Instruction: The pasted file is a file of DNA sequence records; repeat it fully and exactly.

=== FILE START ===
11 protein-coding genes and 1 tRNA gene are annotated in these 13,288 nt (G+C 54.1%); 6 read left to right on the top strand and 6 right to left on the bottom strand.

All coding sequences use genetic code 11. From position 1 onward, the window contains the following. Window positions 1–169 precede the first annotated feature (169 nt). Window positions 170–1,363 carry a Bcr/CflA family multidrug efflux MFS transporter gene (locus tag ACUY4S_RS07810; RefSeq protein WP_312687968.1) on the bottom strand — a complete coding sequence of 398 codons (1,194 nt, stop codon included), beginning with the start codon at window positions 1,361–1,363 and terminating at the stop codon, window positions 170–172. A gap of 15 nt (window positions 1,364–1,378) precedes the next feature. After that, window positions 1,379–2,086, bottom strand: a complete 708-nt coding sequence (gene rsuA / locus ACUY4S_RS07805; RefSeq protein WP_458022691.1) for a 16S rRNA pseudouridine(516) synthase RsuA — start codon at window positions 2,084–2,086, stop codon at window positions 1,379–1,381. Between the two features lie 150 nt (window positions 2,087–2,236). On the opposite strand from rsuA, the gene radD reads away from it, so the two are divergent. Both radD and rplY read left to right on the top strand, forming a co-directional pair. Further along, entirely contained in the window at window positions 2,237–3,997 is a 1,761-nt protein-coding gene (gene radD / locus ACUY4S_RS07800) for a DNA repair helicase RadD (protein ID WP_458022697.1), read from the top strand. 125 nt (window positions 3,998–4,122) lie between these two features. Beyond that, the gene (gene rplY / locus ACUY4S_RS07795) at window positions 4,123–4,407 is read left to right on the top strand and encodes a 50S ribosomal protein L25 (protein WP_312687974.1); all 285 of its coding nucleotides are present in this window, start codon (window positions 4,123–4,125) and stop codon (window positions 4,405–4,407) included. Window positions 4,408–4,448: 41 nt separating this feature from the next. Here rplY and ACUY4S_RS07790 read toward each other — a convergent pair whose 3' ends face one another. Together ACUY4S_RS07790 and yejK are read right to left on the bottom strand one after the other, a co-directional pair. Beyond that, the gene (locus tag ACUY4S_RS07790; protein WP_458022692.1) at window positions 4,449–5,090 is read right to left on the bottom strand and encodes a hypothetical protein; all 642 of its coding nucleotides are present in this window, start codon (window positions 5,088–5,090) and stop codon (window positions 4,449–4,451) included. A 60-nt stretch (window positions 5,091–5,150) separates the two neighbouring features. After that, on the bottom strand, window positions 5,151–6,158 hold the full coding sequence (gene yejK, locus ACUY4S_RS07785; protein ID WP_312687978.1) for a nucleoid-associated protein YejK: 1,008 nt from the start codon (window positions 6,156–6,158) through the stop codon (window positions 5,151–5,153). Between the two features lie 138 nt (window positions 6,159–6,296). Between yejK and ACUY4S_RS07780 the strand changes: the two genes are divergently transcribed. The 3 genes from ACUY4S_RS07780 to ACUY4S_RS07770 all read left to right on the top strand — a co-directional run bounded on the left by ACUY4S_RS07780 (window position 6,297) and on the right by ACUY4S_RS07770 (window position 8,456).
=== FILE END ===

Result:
11 protein-coding genes and 1 tRNA gene are annotated in these 13,288 nt (G+C 54.1%); 6 read left to right on the top strand and 6 right to left on the bottom strand.

All coding sequences use genetic code 11. From position 1 onward, the window contains the following. Window positions 1–169 precede the first annotated feature (169 nt). Window positions 170–1,363 carry a Bcr/CflA family multidrug efflux MFS transporter gene (locus tag ACUY4S_RS07810; RefSeq protein WP_312687968.1) on the bottom strand — a complete coding sequence of 398 codons (1,194 nt, stop codon included), beginning with the start codon at window positions 1,361–1,363 and terminating at the stop codon, window positions 170–172. A gap of 15 nt (window positions 1,364–1,378) precedes the next feature. After that, window positions 1,379–2,086, bottom strand: a complete 708-nt coding sequence (gene rsuA / locus ACUY4S_RS07805; RefSeq protein WP_458022691.1) for a 16S rRNA pseudouridine(516) synthase RsuA — start codon at window positions 2,084–2,086, stop codon at window positions 1,379–1,381. Between the two features lie 150 nt (window positions 2,087–2,236). On the opposite strand from rsuA, the gene radD reads away from it, so the two are divergent. Both radD and rplY read left to right on the top strand, forming a co-directional pair. Further along, entirely contained in the window at window positions 2,237–3,997 is a 1,761-nt protein-coding gene (gene radD / locus ACUY4S_RS07800) for a DNA repair helicase RadD (protein ID WP_458022697.1), read from the top strand. 125 nt (window positions 3,998–4,122) lie between these two features. Beyond that, the gene (gene rplY / locus ACUY4S_RS07795) at window positions 4,123–4,407 is read left to right on the top strand and encodes a 50S ribosomal protein L25 (protein WP_312687974.1); all 285 of its coding nucleotides are present in this window, start codon (window positions 4,123–4,125) and stop codon (window positions 4,405–4,407) included. Window positions 4,408–4,448: 41 nt separating this feature from the next. Here rplY and ACUY4S_RS07790 read toward each other — a convergent pair whose 3' ends face one another. Together ACUY4S_RS07790 and yejK are read right to left on the bottom strand one after the other, a co-directional pair. Beyond that, the gene (locus tag ACUY4S_RS07790; protein WP_458022692.1) at window positions 4,449–5,090 is read right to left on the bottom strand and encodes a hypothetical protein; all 642 of its coding nucleotides are present in this window, start codon (window positions 5,088–5,090) and stop codon (window positions 4,449–4,451) included. A 60-nt stretch (window positions 5,091–5,150) separates the two neighbouring features. After that, on the bottom strand, window positions 5,151–6,158 hold the full coding sequence (gene yejK, locus ACUY4S_RS07785; protein ID WP_312687978.1) for a nucleoid-associated protein YejK: 1,008 nt from the start codon (window positions 6,156–6,158) through the stop codon (window positions 5,151–5,153). Between the two features lie 138 nt (window positions 6,159–6,296). Between yejK and ACUY4S_RS07780 the strand changes: the two genes are divergently transcribed. The 3 genes from ACUY4S_RS07780 to ACUY4S_RS07770 all read left to right on the top strand — a co-directional run bounded on the left by ACUY4S_RS07780 (window position 6,297) and on the right by ACUY4S_RS07770 (window position 8,456).